As technology continues to advance, we have a greater variety of information and resources at our fingertips. This is a huge opportunity for any sort of business looking to gather information or expertise at a relatively low cost. Crowdsourcing is one way businesses can benefit from this new technology.
What is Crowdsourcing?
Crowdsourcing (not to be confused with crowdfunding) is basically tapping into the collective intelligence of the public to complete some goal or answer a question. Typically this is done by a business who is looking for a service or solution that would normally be done by the company itself or outsourced to a third-party. Typically the labor is free, but often, if a company poses an issue, and someone is able to resolve that issue, they are rewarded in some way, whether monetarily or not.
Yet free labor is only a narrow part of crowdsourcing’s appeal, and is not necessarily always the case depending on the type of crowdsourcing taking place. The most important reason to crowdsource is that it provides a way to access an extensive talent pool and gain a deeper understanding of what customers really want.
How Big Business Uses Crowdsourcing:
Crowdsourcing comes in many different varieties. Businesses are using crowdsourcing more and more, because the internet allows instantaneous response from a large pool of people.
Coca-Cola & Social Media
Companies like Coca-Cola have used the social media input of customers to contribute ideas. Coca-Cola wanted customers to brainstorm ideas for creating happiness and then they turned that information into a series of short films and TV-commercials entitled: “Where Will Happiness Strike Next?”.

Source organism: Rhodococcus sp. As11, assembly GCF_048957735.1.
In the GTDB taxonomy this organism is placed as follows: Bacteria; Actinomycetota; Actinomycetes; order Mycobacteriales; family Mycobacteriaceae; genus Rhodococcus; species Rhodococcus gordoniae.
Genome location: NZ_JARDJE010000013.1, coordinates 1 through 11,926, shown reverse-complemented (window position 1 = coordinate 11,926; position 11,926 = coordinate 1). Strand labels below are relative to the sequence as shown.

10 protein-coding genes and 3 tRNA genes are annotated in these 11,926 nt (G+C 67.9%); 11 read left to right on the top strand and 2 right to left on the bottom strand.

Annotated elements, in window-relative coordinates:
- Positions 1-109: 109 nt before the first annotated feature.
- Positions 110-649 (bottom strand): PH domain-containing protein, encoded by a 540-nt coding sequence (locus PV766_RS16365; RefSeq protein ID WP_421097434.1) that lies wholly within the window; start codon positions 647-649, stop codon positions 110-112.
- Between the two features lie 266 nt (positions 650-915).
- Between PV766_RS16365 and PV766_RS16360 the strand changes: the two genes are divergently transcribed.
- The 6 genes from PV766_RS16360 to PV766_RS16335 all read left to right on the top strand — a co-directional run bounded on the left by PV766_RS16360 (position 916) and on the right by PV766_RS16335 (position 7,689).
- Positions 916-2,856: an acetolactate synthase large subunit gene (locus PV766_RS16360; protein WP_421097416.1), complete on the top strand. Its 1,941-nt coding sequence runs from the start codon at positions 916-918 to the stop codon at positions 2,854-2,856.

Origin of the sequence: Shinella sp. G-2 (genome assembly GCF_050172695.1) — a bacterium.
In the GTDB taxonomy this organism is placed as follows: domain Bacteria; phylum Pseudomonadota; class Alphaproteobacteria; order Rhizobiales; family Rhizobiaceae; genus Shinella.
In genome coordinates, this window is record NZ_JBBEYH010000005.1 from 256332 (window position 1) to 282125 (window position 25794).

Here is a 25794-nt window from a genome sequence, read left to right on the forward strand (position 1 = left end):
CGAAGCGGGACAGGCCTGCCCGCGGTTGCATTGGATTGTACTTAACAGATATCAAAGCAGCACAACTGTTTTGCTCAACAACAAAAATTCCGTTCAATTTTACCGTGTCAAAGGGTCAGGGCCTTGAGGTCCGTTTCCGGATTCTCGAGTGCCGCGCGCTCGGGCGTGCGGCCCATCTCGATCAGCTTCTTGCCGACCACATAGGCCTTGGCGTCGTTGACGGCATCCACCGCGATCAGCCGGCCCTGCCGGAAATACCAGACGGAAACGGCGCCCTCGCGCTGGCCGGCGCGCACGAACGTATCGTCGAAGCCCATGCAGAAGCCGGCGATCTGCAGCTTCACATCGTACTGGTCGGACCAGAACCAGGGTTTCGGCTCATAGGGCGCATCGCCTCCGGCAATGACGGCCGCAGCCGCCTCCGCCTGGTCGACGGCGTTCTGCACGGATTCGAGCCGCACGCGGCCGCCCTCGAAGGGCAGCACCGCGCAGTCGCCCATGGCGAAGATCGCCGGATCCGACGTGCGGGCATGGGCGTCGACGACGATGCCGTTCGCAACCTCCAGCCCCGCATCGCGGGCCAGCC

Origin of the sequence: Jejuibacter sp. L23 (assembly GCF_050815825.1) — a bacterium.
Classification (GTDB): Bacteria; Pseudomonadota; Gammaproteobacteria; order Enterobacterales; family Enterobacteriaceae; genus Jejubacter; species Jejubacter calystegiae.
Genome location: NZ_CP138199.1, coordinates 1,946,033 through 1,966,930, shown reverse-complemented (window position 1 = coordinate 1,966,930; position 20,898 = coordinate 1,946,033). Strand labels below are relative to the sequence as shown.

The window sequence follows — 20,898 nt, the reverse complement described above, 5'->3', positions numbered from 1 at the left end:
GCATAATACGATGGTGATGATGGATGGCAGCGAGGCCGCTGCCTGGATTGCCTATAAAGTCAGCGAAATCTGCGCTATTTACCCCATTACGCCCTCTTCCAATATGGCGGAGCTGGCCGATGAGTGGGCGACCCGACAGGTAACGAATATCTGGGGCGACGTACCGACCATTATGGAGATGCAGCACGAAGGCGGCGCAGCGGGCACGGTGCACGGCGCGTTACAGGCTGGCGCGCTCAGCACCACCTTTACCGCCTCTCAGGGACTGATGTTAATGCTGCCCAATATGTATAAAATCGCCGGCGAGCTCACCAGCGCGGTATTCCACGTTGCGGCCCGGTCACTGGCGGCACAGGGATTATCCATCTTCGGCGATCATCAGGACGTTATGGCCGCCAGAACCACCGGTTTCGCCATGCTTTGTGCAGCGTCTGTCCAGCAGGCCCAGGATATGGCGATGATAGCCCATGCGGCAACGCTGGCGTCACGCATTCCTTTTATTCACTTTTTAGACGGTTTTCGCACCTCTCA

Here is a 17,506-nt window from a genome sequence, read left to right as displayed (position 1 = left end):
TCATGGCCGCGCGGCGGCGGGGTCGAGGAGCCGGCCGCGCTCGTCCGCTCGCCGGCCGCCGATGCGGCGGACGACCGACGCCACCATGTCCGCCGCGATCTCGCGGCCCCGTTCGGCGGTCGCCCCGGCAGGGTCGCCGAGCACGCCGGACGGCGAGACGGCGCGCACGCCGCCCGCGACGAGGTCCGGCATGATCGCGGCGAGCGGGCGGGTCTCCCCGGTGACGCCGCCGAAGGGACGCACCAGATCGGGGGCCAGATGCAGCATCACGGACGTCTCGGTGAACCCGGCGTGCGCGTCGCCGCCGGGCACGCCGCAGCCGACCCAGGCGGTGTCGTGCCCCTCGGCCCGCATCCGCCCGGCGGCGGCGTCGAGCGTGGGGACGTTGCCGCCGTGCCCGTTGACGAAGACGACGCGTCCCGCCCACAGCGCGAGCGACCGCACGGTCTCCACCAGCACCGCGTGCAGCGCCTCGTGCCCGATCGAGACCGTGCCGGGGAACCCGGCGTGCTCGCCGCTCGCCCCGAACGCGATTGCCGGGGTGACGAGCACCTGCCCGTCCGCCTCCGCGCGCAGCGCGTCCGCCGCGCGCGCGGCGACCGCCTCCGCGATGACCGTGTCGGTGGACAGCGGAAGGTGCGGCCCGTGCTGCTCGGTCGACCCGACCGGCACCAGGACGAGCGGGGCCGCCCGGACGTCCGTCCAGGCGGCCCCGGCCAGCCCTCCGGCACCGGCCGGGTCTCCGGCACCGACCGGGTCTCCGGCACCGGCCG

Lay's Flavor Contest
Another example would be Lay’s use of it’s customers flavor submissions to come up with the newest idea to expand its line of chips. Lay’s will narrow the submissions down to four semi-finalists, and then allow customers to purchase the different flavors, taste-test them, and vote for their favorite. The one with the most votes at the end of a certain period of time then wins the competition and becomes the newest Lay’s flavor. Cheesy Garlic Bread has been a winner in the past, and the competition is currently running for this year.
While this sort of crowdsourcing requires input from customers, websites like InnoCentive offer a little bit different spin on crowdsourcing. Instead of posing questions or contests on social media or their personal websites, some companies, like Proctor & Gamble, pose real company problems on websites like Innocentive.com. These problems are typically science based, and were not solvable by in-house talent. The person to solve one of the problems posted on InnoCentive receives a monetary reward between $10,000-$25,000.
How Crowdsourcing is Useful for Small Businesses:
As a small business, you might not have $10,000-$25,000 lying around in reward cash. In fact, you may not even have a complex problem that would be worth that much to you, yet. So how does crowdsourcing help the small business?
Well, it depends on who you're trying to reach.
Reaching Your Customers
Social media is usually the best way to do this. Building your social media account is an important step for any business, and it has the extra perk of providing you with an audience who thought well enough of your business to like your page. Allowing your customers to provide impute can build your relationship with your existing customers, resulting in stronger brand ties.
But what if you are looking for more specialized talents?
There are several websites that will allow you to access the talents you’re searching for. Whether you have a design project or need content created, crowdsourcing websites make it simple if you follow, typically, these basic steps:
1. Post the desired project and specifications
2. Allow time (usually a week) for the projects to be completed and turned in
3. Look through and choose the best applicant
4. Pay the pre-determined amount to your top choice and keep the finished product
Its as simple as that. This can reduce costs and give you a greater variety of talent than you might otherwise have been able to afford. It can even result in you finding a great freelancer to do work for you again in the future.
Crowdsourcing has a variety of uses, but for small businesses it can be a great tool, if used properly, to generate the desired results. It allows companies to have access to talent and skills that might otherwise not be easily accessible.